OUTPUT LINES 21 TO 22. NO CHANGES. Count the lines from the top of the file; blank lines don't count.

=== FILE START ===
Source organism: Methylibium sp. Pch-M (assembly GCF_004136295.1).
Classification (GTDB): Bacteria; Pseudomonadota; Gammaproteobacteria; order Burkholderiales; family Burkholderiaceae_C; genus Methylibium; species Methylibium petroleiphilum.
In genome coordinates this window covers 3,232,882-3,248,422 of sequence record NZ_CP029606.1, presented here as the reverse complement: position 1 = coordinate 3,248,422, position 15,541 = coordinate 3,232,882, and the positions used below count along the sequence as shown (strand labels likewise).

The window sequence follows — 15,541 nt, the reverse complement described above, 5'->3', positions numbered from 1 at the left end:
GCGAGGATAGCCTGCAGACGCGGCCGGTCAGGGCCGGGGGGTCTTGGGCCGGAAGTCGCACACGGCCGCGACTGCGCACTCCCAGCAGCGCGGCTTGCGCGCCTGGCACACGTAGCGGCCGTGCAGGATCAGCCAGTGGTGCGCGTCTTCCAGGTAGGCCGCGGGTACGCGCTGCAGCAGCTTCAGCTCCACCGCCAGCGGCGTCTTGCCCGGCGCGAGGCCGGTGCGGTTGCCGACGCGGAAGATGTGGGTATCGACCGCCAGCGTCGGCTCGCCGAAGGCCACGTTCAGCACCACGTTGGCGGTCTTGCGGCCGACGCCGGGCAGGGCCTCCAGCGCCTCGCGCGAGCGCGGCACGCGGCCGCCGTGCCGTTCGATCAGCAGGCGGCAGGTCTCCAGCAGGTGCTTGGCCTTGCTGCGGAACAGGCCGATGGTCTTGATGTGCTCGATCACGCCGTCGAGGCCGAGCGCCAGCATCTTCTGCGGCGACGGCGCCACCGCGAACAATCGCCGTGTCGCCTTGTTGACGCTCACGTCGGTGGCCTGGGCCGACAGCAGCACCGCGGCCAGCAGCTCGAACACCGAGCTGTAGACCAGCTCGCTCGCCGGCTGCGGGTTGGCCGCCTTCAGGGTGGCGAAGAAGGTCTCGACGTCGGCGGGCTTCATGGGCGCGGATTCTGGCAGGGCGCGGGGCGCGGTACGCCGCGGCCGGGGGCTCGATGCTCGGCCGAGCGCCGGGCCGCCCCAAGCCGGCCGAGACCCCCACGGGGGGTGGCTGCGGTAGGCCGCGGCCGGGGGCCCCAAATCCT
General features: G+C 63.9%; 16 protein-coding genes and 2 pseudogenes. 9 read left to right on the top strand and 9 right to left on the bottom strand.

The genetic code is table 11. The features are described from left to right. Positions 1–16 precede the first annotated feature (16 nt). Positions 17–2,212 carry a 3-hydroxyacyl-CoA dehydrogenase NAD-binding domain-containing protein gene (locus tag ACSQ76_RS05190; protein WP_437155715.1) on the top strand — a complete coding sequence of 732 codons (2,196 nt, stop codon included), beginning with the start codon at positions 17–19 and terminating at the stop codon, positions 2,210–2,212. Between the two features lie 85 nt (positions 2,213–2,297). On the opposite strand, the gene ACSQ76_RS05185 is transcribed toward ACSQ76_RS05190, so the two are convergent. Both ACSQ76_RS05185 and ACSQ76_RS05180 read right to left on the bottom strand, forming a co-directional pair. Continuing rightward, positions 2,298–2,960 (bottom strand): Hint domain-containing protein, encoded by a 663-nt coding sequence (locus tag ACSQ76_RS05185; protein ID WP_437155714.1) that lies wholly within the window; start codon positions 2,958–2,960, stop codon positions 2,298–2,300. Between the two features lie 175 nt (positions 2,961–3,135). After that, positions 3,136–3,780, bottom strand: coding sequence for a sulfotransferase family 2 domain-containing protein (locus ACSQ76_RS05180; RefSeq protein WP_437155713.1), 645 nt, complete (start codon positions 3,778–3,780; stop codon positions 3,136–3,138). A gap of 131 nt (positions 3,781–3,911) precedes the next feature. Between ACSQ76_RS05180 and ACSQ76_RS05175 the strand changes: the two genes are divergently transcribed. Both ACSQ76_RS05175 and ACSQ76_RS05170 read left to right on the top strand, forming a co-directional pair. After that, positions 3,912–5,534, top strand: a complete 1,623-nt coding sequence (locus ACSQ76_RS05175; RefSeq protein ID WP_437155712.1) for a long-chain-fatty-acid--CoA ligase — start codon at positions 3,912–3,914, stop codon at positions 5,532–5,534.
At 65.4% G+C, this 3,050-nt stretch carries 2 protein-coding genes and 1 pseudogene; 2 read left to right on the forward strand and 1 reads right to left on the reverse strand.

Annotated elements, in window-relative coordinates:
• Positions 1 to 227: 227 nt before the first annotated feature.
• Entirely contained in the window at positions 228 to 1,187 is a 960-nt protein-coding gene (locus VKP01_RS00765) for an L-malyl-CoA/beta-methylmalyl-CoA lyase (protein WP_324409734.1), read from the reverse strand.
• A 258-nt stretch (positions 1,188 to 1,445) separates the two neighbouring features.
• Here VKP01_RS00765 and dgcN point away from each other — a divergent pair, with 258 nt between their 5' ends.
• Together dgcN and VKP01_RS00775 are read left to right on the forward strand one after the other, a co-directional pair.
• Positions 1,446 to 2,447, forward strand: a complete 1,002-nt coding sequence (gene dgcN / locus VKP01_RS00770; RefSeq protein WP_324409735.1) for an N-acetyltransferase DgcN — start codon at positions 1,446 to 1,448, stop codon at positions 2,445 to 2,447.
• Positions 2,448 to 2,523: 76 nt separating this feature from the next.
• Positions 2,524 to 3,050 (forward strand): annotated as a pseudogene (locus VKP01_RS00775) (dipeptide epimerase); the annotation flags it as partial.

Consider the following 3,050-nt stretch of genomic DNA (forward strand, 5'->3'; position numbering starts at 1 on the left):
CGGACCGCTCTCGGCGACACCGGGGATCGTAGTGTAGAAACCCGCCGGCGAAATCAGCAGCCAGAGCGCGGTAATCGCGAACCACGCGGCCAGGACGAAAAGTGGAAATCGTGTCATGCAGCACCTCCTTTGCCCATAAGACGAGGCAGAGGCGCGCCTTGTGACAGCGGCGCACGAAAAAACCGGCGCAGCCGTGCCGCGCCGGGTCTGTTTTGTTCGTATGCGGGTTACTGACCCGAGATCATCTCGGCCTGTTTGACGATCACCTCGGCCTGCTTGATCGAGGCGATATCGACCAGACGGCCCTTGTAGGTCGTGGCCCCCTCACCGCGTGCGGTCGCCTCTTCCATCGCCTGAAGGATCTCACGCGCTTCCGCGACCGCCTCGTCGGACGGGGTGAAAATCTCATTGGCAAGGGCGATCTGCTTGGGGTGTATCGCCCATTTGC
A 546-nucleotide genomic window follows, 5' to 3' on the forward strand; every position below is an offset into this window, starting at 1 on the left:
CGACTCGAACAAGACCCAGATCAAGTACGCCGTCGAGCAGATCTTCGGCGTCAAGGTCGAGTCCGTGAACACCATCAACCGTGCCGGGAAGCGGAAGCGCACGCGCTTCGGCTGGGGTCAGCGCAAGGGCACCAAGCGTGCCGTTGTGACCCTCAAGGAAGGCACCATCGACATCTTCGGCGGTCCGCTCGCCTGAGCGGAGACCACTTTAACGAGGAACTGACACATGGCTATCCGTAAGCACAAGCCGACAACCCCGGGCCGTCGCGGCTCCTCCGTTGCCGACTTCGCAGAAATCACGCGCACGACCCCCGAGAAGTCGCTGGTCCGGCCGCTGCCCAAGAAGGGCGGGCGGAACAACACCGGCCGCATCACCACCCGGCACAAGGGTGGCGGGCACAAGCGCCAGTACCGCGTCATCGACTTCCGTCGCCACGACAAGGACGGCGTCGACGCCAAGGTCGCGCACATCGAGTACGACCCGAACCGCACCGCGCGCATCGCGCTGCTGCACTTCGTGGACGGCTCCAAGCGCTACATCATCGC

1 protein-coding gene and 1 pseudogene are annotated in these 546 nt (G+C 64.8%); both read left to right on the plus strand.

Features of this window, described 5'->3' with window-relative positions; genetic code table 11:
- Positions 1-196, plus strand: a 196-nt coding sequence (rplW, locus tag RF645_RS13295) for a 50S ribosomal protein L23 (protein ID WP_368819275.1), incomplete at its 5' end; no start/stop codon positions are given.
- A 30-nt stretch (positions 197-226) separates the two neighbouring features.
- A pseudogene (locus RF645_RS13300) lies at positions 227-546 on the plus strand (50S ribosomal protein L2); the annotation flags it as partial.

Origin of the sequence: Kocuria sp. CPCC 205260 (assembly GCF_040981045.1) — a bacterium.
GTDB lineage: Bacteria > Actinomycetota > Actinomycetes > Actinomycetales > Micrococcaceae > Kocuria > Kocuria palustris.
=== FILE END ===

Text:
CGACTCGAACAAGACCCAGATCAAGTACGCCGTCGAGCAGATCTTCGGCGTCAAGGTCGAGTCCGTGAACACCATCAACCGTGCCGGGAAGCGGAAGCGCACGCGCTTCGGCTGGGGTCAGCGCAAGGGCACCAAGCGTGCCGTTGTGACCCTCAAGGAAGGCACCATCGACATCTTCGGCGGTCCGCTCGCCTGAGCGGAGACCACTTTAACGAGGAACTGACACATGGCTATCCGTAAGCACAAGCCGACAACCCCGGGCCGTCGCGGCTCCTCCGTTGCCGACTTCGCAGAAATCACGCGCACGACCCCCGAGAAGTCGCTGGTCCGGCCGCTGCCCAAGAAGGGCGGGCGGAACAACACCGGCCGCATCACCACCCGGCACAAGGGTGGCGGGCACAAGCGCCAGTACCGCGTCATCGACTTCCGTCGCCACGACAAGGACGGCGTCGACGCCAAGGTCGCGCACATCGAGTACGACCCGAACCGCACCGCGCGCATCGCGCTGCTGCACTTCGTGGACGGCTCCAAGCGCTACATCATCGC

1 protein-coding gene and 1 pseudogene are annotated in these 546 nt (G+C 64.8%); both read left to right on the plus strand.